Fans will undergo temperature screenings upon entry and also be required to wear face coverings at all times on property. The track said each attendee will receive a mask and bottle of hand sanitizer.

The Friday, Oct. 2 race will be shown at 3:30 p.m. ET on USA, and NBC will broadcast the Saturday, Oct. 3 race at 2:30 p.m. ET.

Here’s the release from Indianapolis Motor Speedway:

INDIANAPOLIS, Friday, Sept. 18, 2020 – For the first time in 2020, Indianapolis Motor Speedway will welcome fans to the Racing Capital of the World for the INDYCAR Harvest GP presented by GMR weekend. Up to 10,000 spectators can be in the grandstands each day of racing action Oct. 1-4, per approval from the Marion County Public Health Department.

Tickets are available now via IMS.com and will be sold on a first-come, first-served basis.

The massive facility, which holds more than 300,000 people, will provide two spectator zones with up to 5,000 fans in each. The zones will be located in Turns 1 and 4 of the oval, offering strong sightlines of the road course. Strict health and safety rules will be in place, including the following:

  • Face coverings must be worn throughout the property at all times;
  • All fans will receive temperature screenings before gate entry;
  • Grandstand seats will be marked for distancing;
  • Attendees must use pre-assigned gates and remain in their designated zones.

Global Medical Response, the world leader in compassionate, quality emergency medical and patient relocation services, will be the presenting sponsor of the penultimate weekend of INDYCAR racing this season.

“We can’t wait to see fans come through our gates for the first time in 2020,” IMS President J. Douglas Boles said. “They’ll be greeted by a vastly improved facility, featuring significant upgrades to the spectator experience. We’re also extremely grateful to have a presenting sponsor with the expertise and resources of GMR as we look to implement our detailed and comprehensive health and safety plan.”

The plan, which includes each attendee receiving a mask and a bottle of hand sanitizer upon entering the track, was developed in consultation with state and local health officials.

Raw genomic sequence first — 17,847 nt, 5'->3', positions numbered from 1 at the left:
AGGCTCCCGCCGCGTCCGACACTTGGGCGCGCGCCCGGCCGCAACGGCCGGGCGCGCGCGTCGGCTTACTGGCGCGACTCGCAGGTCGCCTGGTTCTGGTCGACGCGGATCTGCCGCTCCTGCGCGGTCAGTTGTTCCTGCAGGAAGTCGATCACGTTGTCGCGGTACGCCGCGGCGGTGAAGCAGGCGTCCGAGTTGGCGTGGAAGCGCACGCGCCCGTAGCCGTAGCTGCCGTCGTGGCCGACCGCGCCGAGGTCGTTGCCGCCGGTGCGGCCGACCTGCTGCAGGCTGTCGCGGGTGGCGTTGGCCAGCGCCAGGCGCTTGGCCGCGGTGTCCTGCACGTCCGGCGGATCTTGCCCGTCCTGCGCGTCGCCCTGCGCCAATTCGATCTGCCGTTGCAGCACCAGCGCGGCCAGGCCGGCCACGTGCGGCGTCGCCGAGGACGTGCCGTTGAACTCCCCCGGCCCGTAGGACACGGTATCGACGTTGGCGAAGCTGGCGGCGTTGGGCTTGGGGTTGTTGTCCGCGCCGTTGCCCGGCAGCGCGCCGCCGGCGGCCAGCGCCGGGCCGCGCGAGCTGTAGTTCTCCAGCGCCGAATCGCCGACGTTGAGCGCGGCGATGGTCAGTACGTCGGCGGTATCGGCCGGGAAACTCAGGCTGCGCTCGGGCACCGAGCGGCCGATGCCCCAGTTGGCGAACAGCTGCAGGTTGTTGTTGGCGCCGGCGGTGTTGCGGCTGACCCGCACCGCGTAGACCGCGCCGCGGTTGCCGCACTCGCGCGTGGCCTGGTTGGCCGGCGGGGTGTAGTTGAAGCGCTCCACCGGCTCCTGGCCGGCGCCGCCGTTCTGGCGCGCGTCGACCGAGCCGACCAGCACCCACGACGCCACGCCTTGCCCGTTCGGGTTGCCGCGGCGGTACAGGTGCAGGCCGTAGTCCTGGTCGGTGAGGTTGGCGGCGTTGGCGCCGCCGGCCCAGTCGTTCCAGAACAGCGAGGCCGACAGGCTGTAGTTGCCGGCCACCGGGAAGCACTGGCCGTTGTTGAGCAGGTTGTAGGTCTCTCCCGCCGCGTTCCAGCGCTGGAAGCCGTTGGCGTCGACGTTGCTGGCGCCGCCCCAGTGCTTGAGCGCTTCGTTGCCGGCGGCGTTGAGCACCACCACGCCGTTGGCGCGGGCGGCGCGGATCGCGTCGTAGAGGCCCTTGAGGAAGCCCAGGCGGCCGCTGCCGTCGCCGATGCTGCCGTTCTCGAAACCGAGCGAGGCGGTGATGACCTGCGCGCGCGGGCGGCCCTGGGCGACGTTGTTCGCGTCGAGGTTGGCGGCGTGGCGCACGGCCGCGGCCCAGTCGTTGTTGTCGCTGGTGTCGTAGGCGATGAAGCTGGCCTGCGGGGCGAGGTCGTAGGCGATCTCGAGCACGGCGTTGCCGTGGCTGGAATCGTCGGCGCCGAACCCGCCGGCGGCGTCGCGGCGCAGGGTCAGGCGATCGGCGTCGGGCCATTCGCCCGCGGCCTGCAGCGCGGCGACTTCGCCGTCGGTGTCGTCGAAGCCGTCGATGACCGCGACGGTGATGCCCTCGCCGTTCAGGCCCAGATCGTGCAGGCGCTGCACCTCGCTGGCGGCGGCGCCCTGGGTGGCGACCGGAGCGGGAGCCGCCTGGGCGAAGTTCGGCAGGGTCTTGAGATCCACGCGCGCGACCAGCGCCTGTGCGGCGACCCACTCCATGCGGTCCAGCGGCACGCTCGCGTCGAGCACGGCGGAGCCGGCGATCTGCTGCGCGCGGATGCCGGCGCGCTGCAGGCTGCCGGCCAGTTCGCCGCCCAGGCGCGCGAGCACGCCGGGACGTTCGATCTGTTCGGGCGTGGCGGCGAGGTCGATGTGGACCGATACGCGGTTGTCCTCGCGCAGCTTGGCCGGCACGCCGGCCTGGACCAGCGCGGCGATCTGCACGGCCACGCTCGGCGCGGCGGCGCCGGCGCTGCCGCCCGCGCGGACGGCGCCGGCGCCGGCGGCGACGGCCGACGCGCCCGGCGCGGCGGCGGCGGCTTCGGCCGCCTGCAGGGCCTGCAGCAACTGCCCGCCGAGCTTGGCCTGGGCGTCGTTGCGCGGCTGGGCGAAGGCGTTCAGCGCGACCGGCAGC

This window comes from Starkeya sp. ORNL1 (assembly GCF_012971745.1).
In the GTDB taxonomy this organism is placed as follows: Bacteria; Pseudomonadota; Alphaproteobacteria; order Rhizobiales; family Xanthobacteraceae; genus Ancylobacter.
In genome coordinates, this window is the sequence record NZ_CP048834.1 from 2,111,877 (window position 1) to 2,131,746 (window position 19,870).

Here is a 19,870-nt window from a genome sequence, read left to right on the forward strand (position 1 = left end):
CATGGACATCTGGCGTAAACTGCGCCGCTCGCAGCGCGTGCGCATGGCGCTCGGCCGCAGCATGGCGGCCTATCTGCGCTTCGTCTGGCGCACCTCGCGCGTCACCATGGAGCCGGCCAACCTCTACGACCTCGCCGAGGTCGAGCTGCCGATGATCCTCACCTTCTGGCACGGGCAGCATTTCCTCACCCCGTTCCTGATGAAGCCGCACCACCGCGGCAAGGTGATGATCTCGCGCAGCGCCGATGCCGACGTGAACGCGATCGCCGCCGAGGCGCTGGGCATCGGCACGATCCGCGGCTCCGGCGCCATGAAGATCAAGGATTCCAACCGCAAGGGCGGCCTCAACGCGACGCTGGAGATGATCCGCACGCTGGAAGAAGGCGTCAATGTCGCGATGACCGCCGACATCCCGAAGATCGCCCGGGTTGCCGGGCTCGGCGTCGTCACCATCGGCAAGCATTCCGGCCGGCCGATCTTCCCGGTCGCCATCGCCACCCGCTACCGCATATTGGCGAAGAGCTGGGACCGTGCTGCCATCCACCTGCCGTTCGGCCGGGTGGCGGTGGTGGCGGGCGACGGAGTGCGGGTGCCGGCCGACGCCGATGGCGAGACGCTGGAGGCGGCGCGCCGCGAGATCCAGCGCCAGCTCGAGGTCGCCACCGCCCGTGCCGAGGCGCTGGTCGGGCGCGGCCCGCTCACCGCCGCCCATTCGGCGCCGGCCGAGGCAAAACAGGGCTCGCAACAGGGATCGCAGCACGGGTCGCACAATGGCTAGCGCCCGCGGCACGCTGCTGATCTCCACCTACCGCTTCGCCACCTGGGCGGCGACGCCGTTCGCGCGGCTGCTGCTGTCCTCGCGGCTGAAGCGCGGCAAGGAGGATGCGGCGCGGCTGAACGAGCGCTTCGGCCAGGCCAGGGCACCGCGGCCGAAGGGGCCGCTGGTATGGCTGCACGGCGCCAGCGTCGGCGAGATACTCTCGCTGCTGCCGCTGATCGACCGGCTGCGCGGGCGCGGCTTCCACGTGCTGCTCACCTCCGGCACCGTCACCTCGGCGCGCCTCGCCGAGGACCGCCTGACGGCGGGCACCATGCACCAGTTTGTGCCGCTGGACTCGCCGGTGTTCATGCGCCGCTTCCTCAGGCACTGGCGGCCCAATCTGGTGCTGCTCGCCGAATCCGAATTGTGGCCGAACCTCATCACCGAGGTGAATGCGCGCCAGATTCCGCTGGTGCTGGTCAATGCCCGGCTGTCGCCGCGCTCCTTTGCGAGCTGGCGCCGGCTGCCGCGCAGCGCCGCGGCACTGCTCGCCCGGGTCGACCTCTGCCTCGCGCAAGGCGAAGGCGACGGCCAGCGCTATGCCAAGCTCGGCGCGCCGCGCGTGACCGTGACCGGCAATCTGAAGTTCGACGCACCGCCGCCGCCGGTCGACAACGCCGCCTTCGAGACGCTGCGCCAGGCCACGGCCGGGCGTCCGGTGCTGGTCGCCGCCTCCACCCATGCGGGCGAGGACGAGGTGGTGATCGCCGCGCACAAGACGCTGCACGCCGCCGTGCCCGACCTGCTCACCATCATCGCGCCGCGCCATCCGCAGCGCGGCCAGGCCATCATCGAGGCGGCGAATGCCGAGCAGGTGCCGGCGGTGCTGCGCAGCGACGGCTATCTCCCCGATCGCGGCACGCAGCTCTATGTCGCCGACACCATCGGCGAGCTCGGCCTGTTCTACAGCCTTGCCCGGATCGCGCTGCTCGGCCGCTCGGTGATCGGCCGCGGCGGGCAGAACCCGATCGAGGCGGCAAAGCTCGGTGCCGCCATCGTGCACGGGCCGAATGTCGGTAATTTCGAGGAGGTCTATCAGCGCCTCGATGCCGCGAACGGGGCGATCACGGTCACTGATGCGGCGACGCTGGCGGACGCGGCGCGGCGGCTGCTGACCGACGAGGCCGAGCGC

This event weekend is highlighted by an NTT INDYCAR SERIES doubleheader, with races Friday, Oct. 2 and Saturday, Oct. 3. It will be the penultimate event of the series’ season as the field pursues the champion’s prestigious Astor Challenge Cup to be awarded Sunday, Oct. 25 at the Firestone Grand Prix of St. Petersburg.

The INDYCAR Harvest GP will pay tribute to a storied IMS event, the Harvest Classic in September 1916. The Harvest Classic was the only racing event held outside of May at IMS from 1911 through 1993. The event featured three races, all won by legendary driver Johnny Aitken.

Fans also will see a host of facility improvements during the event weekend, including more than 30 new LED video boards, refreshed concession stands and restrooms, and 5G wireless connectivity throughout the facility.

The first race will air at 3:30 p.m. (ET) Friday, Oct. 2 on the USA Network. NBC will broadcast the second race at 2:30 p.m. (ET) Saturday, Oct. 3, with WTHR-13 airing the action live in Central Indiana.

Also racing that weekend will be the first pairing of two major sports car series — the Intercontinental GT Challenge Powered by Pirelli and its North American counterpart, GT World Challenge America Powered by AWS. Former Indianapolis 500 pole winner Ryan Briscoe is among the drivers in the Indianapolis 8 Hour event held Sunday, Oct. 4.

The event also will showcase drivers in SRO America’s Pirelli GT4 America, GT Sports Club America and the TC America series.

The full on-track schedule is available at IMS.com.